Mojave River Valley Museum
Desert Spiny Lizard
DISTRIBUTION, ABUNDANCE, AND SEASONALITY
In California, the desert spiny lizard is widely distributed throughout the Mojave,
Sonoran and Colorado deserts, as well as parts of the Great Basin and
and Central California Coast, in arid and semiarid environments. Its elevational
range extends from sea level to 2130 m (7000 ft) (Macey and Papenfuss 1991). This species
occurs in a variety of habitats, especially Joshua tree, palm oasis, desert succulent shrub,
and desert wash, usually in rocky areas. It is active from April to October (Stebbins 1954,
Oliver 1955, Tanner and Krogh 1973).
SPECIFIC HABITAT REQUIREMENTS
This lizard eats primarily insects; ants, beetles, flies, grasshoppers; other
lizards and some plant material (Stebbins 1954).
Where rocks are present they are used for cover. Yucca, trees, and various
shrubs are used for perches and cover when rocks are not present (Stebbins 1954).
Reproduction: This species presumably lays eggs in nests constructed in friable,
sandy, well-drained soil.
Water probably not required.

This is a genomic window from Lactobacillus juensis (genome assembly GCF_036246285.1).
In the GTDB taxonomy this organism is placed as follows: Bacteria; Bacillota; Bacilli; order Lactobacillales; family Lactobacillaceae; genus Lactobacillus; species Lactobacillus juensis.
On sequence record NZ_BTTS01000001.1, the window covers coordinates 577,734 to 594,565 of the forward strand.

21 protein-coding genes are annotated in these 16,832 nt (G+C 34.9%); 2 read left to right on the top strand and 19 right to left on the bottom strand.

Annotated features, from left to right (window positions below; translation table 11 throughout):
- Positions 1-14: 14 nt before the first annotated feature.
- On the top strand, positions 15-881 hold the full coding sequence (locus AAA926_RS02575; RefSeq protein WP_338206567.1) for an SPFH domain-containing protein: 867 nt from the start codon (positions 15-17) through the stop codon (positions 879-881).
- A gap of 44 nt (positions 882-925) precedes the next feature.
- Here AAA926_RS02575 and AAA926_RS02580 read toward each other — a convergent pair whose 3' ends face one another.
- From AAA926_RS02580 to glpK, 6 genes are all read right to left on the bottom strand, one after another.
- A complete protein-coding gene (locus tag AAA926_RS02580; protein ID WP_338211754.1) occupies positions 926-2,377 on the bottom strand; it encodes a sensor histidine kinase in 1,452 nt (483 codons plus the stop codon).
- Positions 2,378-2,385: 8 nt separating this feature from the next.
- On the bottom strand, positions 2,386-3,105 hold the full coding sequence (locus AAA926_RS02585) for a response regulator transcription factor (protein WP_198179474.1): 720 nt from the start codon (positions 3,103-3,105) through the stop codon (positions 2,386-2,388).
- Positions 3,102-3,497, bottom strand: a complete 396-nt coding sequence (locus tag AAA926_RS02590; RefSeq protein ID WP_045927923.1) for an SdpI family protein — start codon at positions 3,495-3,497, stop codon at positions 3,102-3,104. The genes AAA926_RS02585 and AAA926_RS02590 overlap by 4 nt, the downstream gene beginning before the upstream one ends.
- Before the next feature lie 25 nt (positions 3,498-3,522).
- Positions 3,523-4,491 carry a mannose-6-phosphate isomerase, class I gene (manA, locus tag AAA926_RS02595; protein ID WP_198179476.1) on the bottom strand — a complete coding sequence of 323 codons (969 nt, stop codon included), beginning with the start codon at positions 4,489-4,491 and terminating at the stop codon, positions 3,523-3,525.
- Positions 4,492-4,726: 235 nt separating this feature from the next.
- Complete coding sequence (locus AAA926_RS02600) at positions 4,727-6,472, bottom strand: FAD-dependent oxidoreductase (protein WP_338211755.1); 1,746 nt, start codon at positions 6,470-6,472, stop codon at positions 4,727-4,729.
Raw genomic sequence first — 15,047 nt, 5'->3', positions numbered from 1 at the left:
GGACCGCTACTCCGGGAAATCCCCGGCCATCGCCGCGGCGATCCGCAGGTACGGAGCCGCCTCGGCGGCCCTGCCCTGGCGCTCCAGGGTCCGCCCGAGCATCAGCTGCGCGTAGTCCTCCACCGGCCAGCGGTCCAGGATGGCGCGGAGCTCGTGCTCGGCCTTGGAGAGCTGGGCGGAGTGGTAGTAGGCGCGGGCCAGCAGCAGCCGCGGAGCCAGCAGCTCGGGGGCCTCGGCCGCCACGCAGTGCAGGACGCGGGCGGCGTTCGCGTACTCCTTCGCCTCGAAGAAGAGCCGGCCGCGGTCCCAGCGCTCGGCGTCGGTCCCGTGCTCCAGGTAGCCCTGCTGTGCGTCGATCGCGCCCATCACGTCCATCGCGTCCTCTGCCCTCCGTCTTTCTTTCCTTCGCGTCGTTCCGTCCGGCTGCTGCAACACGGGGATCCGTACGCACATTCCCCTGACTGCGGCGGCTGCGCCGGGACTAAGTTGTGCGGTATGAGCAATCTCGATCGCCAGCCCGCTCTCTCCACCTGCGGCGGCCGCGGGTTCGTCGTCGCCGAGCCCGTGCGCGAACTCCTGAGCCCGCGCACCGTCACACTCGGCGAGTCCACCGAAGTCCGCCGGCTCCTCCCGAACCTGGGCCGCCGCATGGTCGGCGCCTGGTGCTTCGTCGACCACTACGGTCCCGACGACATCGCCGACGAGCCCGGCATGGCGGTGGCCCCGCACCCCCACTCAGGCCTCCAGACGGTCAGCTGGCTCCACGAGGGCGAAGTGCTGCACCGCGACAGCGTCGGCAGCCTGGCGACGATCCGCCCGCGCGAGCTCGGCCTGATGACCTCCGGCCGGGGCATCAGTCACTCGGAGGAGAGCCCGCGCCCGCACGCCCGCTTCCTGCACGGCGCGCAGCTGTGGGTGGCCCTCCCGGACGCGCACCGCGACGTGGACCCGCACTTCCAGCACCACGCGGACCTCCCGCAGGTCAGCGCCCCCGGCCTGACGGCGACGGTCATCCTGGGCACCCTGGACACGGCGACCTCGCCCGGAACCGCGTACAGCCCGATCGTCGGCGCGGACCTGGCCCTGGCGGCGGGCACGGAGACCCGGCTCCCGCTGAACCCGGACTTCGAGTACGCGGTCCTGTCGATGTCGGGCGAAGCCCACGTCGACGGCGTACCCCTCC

This species occurs in a variety of habitats that provide rocks, Yucca, trees
or shrubs for perches. This lizard spends much of its time on elevated perches, from
which it forages and engages in social communication.
SPECIES LIFE HISTORY
This lizard becomes active early in the spring, usually by April, and
remains active until October. Higher-elevation populations become active a little later.
The lizards are diurnal and remain active, or at least visible, on conspicuous elevated
perches throughout the day. During the hottest weather they may retreat to cover in
the middle of the day.
This species achieves densities of 6-50 per ha (2-20 per ac) in creosote
This species has a complex social organization and is probably territorial.
This species breeds from May to June. Clutch size averages 10 and
ranges from 7-18 eggs (Stebbins 1954, Tanner and Krogh 1973).
There are no reports of predation on this species but it is probably eaten by
predatory birds and snakes. The young are probably taken by predatory lizards (Gambelia
California Department of Fish and Game. California Interagency
Wildlife Task Group. 2005. California Wildlife Habitat Relationships version 8.1 personal computer
program. Sacramento, California.